Op-Ed: Jerusalem's Jewish Link: Historic, Political, Religious
Eli E. HertzEli E. Hertz is the president of Myths and Facts, an organization devoted to research and publication of information regarding US interests in the world and particularly in the Middle East. Mr. Hertz served as Chairman of the Committee for Accuracy in Middle East Reporting.
For more than 3,000 years, the Jewish people have looked to Jerusalem as their spiritual, political, and historical capital, even when they did not physically rule over the city.
Throughout its long history, Jerusalem has served, and still serves, as the political capital of only one nation - the one belonging to the Jews. Its prominence in Jewish history began in 1004 BCE, when King David declared the city the capital of the first Jewish kingdom. David's successor and son, King Solomon, built the First Temple there, according to the Bible, as a holy place to worship the Almighty.
Unfortunately, history would not be kind to the Jewish people. Four hundred and ten years after King Solomon completed construction of Jerusalem, the Babylonians (early ancestors to today's Iraqis) seized and destroyed the city, forcing the Jews into exile.
Fifty years later, the Jews, or Israelites as they were called, were permitted to return after Persia (present-day Iran) conquered Babylon. The Jews' first order of business was to reclaim Jerusalem as their capital and rebuild the Holy Temple, recorded in history as the Second Temple.
Jerusalem was more than the Jewish kingdom's political capital - it was a spiritual beacon. During the First and Second Temple periods, Jews throughout the kingdom would travel to Jerusalem three times yearly for the pilgrimages of the Jewish holy days of Sukkot, Passover, and Shavuot, until the Roman Empire destroyed the Second Temple in 70 CE and ended Jewish sovereignty over Jerusalem for the next 2,000 years.
Despite that fate, Jews never relinquished their bond to Jerusalem or, for that matter, to Eretz Yisrael, the Land of Israel.
No matter where Jews lived throughout the world for those two millennia, their thoughts and prayers were directed toward Jerusalem. Even today, whether in Israel, the United States or anywhere else, Jewish ritual practice, holiday celebration and lifecycle events include recognition of Jerusalem as a core element of the Jewish experience.
· Jews in prayer always turn toward Jerusalem.
· Arks (the sacred chests) that hold Torah scrolls in synagogues throughout the world face Jerusalem.
· Jews end Passover Seders each year with the words: "Next year in Jerusalem"; the same words are pronounced at the end of Yom Kippur, the most solemn day of the Jewish year.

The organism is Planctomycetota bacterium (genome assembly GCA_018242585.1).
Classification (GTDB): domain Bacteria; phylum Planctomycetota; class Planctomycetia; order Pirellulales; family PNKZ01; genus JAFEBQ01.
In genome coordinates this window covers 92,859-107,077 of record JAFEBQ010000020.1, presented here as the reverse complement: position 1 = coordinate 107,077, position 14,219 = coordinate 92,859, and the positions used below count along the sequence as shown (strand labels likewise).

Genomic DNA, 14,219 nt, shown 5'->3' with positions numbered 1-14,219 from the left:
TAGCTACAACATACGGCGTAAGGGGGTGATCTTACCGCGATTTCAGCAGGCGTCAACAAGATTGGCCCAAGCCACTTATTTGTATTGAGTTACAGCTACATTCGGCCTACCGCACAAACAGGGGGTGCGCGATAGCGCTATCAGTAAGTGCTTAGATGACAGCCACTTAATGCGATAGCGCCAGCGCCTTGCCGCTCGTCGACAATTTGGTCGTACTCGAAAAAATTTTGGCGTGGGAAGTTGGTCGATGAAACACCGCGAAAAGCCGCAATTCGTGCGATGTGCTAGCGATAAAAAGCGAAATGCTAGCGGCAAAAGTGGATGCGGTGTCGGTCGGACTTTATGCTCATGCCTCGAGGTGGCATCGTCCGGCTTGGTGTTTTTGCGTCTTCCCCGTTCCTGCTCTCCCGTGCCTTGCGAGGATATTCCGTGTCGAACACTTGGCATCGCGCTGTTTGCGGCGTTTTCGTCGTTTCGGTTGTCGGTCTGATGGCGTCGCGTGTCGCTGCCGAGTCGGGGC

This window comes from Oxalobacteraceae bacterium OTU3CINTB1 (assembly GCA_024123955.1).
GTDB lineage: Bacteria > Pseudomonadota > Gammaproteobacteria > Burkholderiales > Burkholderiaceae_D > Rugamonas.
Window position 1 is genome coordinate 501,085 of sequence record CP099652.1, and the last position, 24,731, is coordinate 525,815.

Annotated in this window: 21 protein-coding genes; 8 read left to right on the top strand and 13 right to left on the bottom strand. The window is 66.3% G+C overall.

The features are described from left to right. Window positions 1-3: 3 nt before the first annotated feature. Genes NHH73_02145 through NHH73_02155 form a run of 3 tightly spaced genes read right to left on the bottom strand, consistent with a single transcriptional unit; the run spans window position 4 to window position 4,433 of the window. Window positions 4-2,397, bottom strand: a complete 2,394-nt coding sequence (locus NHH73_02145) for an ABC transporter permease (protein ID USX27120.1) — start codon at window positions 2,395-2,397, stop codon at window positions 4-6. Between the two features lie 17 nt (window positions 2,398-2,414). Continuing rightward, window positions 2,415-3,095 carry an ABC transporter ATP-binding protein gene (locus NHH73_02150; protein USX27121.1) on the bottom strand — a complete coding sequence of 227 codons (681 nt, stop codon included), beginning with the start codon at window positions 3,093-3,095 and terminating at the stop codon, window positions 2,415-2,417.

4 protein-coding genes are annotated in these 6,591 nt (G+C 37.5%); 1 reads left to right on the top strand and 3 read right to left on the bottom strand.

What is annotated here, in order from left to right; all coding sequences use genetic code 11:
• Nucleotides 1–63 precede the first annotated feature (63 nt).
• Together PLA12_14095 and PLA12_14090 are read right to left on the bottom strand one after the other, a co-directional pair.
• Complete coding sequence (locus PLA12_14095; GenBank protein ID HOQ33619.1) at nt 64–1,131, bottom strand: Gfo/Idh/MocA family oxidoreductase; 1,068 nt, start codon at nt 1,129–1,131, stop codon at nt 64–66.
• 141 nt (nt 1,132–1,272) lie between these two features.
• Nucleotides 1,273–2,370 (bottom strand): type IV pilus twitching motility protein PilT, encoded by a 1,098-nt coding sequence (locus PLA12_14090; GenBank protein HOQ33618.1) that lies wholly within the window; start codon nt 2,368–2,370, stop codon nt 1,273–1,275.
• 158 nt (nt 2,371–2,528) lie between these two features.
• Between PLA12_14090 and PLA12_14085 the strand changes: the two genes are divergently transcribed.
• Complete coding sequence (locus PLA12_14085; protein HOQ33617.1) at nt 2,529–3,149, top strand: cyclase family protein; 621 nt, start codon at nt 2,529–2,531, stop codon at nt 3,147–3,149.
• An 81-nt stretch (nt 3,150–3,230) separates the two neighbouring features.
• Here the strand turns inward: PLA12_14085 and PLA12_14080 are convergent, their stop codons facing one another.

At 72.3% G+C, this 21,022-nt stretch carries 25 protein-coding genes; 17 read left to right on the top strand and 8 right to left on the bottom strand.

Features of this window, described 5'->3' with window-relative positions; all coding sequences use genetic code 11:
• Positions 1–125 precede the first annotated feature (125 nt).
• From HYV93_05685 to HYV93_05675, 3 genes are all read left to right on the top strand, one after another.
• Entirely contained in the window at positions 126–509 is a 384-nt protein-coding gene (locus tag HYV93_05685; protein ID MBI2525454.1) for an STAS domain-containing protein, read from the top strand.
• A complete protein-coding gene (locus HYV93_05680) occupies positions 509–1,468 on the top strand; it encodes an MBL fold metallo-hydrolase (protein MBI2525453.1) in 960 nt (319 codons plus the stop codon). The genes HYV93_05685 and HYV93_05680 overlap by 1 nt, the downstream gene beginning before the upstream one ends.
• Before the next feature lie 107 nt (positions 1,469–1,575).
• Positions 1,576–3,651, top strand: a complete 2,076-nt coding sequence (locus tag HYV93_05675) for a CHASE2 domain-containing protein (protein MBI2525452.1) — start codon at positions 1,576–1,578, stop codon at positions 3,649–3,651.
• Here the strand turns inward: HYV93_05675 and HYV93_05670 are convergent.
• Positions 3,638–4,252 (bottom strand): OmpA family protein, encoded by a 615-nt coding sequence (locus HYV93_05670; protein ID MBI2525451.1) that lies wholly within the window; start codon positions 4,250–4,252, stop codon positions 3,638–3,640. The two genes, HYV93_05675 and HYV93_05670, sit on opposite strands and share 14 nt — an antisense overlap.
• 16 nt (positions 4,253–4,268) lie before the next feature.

· A three-week moratorium on weddings in the summer recalls the breaching of the walls of Jerusalem by the Babylonian army in 586 BCE. That period culminates in a special day of mourning - Tisha B'Av (the 9th day of the Hebrew month Av) - commemorating the destruction of both the First and Second Temples.
· Jewish wedding ceremonies - joyous occasions, are marked by sorrow over the loss of Jerusalem. The groom recites a biblical verse from the Babylonian Exile: "If I forget thee, O Jerusalem, let my right hand forget her cunning," and breaks a glass in commemoration of the destruction of the Temples.
Even body language, often said to tell volumes about a person, reflects the importance of Jerusalem to Jews as a people and, arguably, the lower priority the city holds for Muslims:
· When Jews pray they face Jerusalem; in Jerusalem Israelis pray facing the Temple Mount.
· When Muslims pray, they face Mecca; in Jerusalem Muslims pray with their backs to the city.
· Even at burial, a Muslim face, is turned toward Mecca.
Finally, consider the number of times 'Jerusalem' is mentioned in the two religions' holy books:
· The Old Testament mentions 'Jerusalem' 349 times. Zion, another name for 'Jerusalem,' is mentioned 108 times.
· The Quran never mentions Jerusalem - not even once.
Even when others controlled Jerusalem, Jews maintained a physical presence in the city, despite being persecuted and impoverished.
Before the advent of modern Zionism in the 1880s, Jews were moved by a form of religious Zionism to live in the Holy Land, settling particularly in four holy cities: Safed, Tiberias, Hebron, and most importantly - Jerusalem. Consequently, Jews constituted a majority of the city's population for generations..., In 1898,
"In this City of the Jews, where the Jewish population outnumbers all others three to one …" Jews constituted 75 percent of the Old City population in what Secretary-General Kofi Annan called 'East Jerusalem.'
In 1914, when the Ottoman Turks ruled the city, 45,000 Jews made up a majority of the 65,000 residents. And at the time of Israeli statehood in 1948, 100,000 Jews lived in the city, compared to only 65,000 Arabs. Prior to unification, Jordanian-controlled 'East Jerusalem' was a mere 6 square kilometers, compared to 38 square kilometers on the 'Jewish side.'